Posted by Marian on January 19, 2002 at
In Reply to: Charles Schulz posted by ESC on January 19, 2002
: : : : : : : : : The term 'bad hair day' did in fact originate in the UK in 1991 uttered from the lips of Dr Alexandra Bartys, a much inspired and creative soul at the age of 17 years. Her utterances of having a bad hair day were recorded at school having woken up late and burnt the toast and then realised she could do nothing with her hair.
: : : : : : : : Oh, come on now. I now I heard this in the early 70s, if not before.
: : : : : : : BAD HAIR DAY -- n. a day on which one's hair is particularly unmanageable; hence, a day on which everything seems to go wrong. Colloquial, originally US. 1994 Post (Denver): Soon you will notice how much less complaining you do, even on bad hair days. From "20th Century Words: The Story of New Words in English Over the Last 100 Years" by John Ayto (Oxford University Press, New York, 1999).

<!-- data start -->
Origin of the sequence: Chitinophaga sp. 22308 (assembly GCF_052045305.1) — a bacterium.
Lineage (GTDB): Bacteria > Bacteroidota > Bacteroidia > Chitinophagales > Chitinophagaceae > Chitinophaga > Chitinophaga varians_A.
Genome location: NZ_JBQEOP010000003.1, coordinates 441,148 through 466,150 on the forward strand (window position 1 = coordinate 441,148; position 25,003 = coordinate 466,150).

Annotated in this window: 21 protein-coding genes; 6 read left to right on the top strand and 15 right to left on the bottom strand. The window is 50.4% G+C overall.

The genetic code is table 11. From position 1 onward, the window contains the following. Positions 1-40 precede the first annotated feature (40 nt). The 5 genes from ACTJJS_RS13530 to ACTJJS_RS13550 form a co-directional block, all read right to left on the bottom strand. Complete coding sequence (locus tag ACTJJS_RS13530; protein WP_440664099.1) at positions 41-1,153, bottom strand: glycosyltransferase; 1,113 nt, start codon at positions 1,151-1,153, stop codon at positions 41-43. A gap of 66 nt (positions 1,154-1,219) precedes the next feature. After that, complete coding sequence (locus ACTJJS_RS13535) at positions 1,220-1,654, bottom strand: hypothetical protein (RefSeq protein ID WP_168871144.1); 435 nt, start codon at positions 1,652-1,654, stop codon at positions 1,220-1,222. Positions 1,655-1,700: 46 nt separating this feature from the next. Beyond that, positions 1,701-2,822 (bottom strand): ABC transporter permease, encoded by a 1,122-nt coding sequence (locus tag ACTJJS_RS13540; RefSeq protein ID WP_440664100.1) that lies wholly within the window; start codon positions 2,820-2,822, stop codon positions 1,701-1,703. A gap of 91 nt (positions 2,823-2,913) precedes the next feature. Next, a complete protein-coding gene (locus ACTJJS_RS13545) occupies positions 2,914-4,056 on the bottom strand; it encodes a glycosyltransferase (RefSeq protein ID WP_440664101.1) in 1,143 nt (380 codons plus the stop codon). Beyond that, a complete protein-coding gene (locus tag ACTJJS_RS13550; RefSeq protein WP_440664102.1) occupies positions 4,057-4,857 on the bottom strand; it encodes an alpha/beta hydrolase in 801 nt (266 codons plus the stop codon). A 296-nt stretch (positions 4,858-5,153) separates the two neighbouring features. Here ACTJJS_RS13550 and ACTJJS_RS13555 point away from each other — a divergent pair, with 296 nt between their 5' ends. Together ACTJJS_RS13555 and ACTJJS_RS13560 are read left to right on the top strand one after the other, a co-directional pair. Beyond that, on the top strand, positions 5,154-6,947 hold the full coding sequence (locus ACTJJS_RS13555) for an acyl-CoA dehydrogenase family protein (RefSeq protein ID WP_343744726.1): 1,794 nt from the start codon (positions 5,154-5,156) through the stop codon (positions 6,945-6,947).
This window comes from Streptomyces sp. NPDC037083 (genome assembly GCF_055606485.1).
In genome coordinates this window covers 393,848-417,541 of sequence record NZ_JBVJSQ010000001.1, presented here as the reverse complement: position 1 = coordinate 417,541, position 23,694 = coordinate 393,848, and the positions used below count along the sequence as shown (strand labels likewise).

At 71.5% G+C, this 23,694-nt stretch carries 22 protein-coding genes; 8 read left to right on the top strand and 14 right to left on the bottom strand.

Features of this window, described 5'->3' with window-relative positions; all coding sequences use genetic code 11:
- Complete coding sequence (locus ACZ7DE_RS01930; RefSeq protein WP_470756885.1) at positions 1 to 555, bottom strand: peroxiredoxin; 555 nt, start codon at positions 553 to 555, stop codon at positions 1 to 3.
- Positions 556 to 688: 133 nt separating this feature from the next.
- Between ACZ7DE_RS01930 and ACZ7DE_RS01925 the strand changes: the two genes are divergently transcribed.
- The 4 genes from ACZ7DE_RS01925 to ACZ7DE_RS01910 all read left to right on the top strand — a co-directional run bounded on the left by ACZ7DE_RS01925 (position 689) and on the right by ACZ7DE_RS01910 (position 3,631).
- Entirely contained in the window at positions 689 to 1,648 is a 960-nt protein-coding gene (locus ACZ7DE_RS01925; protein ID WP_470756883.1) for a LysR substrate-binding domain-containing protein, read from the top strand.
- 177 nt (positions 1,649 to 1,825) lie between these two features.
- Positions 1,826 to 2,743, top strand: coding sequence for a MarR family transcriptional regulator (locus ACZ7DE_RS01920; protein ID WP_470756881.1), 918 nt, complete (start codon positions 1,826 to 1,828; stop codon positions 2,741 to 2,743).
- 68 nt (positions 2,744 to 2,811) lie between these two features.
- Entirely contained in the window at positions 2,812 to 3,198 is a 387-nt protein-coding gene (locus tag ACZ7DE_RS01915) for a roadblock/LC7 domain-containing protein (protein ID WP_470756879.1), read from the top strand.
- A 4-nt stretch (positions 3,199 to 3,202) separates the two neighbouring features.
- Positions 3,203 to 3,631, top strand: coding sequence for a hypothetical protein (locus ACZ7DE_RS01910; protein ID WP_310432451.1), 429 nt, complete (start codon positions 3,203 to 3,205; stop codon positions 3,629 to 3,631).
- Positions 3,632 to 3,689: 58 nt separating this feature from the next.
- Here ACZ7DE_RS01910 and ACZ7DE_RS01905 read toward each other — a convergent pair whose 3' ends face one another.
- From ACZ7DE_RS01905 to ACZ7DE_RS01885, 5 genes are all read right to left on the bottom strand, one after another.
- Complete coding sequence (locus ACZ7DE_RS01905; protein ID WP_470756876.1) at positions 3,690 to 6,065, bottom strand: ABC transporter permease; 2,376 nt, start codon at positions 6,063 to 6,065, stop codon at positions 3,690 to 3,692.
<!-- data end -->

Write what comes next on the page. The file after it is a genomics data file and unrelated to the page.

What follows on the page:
: : : : : : I found the html version of by googling "bad hair day." It's a MS Word 2000 document listing the title of "Snoopy" cartoon strips which were created by Charles M. Schultz over most of the second half of the 20th century. The title listed for the November 23, 1962 strip is "Violet's Bad Hair Day."
: : : : : Sorry, that's html version of http://www.geocities.com/Broadway/Alley/6529/files/histitle.doc.
: : : : Excellent. I'll follow that up and update the database if I can confirm it.
: : : : Gary
: : : Whoops, I think it's Charles M. Schulz, not Schultz.
: : Right. The spelling is Schulz.
: A new book, "Peanuts: The Art of Charles M. Schulz," has several of his earlier strips. Maybe Bad Hair Day is in that collection.
I've contacted the soon-to-open Charles M. Schulz Museum with an email to charlesmshulzmuseum.org. They ought to be able to help.